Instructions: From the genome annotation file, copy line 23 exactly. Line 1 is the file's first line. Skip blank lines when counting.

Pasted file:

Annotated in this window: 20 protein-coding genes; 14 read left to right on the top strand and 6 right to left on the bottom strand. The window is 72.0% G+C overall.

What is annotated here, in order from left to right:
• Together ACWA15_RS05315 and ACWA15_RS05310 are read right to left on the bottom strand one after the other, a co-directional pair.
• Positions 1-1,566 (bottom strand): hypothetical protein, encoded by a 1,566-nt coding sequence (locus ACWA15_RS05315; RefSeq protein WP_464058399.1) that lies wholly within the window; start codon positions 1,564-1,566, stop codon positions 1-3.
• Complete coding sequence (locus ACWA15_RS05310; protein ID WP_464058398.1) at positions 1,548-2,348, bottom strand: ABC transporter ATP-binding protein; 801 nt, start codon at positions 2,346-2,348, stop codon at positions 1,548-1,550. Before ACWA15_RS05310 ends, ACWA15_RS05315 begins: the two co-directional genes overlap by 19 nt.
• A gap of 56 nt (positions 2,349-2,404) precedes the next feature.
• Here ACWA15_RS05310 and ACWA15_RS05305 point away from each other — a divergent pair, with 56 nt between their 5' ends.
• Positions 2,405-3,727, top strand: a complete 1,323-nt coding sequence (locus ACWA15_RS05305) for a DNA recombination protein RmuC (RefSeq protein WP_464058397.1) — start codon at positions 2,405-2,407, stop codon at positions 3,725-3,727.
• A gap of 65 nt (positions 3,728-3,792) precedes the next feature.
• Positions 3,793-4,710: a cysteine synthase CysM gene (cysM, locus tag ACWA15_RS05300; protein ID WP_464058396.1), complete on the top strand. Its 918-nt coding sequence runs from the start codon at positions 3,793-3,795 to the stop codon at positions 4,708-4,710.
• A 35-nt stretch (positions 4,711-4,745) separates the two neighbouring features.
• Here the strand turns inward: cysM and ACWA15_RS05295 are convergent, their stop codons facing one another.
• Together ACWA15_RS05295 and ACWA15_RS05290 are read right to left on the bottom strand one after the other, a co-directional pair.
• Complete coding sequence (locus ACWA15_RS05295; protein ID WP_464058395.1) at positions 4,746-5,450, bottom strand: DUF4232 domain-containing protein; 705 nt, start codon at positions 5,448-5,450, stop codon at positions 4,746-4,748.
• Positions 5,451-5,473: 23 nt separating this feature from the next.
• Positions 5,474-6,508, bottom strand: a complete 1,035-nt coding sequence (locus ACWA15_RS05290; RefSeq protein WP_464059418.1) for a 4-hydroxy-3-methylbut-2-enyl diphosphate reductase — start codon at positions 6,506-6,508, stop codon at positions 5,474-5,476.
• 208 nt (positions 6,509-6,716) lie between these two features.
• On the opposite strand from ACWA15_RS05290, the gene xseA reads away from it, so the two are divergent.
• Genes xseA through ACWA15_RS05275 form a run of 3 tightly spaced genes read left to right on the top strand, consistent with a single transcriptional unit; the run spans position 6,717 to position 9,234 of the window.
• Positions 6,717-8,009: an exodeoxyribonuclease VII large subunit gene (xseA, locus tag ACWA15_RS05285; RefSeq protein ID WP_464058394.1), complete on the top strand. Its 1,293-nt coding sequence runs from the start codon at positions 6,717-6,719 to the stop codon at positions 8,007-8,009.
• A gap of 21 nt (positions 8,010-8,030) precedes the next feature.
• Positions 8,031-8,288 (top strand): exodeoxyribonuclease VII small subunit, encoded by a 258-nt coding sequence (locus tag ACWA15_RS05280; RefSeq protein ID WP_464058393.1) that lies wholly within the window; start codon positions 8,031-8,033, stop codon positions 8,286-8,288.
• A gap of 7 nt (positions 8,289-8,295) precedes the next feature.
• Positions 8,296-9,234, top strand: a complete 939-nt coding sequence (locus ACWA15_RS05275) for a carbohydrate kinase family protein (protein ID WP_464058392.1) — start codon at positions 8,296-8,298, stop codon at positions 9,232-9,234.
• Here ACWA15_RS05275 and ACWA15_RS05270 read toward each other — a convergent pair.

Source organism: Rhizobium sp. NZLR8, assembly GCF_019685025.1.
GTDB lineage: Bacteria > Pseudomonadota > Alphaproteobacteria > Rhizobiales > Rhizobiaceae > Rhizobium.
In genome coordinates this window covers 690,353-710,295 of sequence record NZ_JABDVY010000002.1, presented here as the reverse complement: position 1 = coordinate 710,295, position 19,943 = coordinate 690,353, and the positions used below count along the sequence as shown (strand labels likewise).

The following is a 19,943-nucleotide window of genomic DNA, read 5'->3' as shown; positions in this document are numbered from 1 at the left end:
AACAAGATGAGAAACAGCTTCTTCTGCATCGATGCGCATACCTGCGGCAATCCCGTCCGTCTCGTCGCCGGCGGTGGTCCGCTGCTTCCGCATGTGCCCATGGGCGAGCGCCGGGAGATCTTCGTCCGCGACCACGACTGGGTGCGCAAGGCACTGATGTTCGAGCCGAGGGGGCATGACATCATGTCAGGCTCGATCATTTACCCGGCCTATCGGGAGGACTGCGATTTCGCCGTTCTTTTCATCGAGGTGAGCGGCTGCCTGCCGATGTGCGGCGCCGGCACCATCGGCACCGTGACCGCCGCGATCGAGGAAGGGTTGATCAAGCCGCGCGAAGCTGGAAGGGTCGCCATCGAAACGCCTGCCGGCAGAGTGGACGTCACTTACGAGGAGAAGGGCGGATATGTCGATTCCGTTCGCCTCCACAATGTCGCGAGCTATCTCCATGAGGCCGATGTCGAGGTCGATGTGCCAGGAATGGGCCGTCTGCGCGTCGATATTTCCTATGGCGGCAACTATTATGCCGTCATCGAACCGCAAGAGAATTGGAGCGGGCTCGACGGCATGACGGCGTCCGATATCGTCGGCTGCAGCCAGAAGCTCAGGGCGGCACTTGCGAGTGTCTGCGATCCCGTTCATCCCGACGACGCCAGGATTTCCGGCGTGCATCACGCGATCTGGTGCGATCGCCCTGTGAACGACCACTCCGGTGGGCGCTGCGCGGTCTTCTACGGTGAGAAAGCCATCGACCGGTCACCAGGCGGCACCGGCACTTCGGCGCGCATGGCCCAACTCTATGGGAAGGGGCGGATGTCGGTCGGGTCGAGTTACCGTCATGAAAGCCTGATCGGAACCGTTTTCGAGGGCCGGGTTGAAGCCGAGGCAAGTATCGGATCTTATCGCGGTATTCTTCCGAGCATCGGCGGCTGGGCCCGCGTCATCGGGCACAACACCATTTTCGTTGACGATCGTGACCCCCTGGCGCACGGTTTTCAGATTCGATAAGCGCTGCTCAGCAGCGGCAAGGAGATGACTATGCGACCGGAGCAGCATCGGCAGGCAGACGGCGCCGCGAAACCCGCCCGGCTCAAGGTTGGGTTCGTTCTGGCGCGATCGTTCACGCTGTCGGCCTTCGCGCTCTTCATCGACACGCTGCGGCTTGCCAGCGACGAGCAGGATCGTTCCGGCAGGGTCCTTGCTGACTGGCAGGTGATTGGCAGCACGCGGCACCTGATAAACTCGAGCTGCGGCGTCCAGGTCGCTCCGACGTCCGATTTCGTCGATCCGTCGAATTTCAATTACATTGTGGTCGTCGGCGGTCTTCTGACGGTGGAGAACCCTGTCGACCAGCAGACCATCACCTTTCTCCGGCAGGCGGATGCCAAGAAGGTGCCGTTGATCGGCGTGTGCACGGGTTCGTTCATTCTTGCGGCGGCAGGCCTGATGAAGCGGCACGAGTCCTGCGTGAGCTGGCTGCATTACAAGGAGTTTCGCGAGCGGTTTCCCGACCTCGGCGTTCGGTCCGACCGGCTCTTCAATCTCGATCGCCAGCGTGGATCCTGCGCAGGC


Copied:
• A gap of 7 nt (positions 8,289-8,295) precedes the next feature.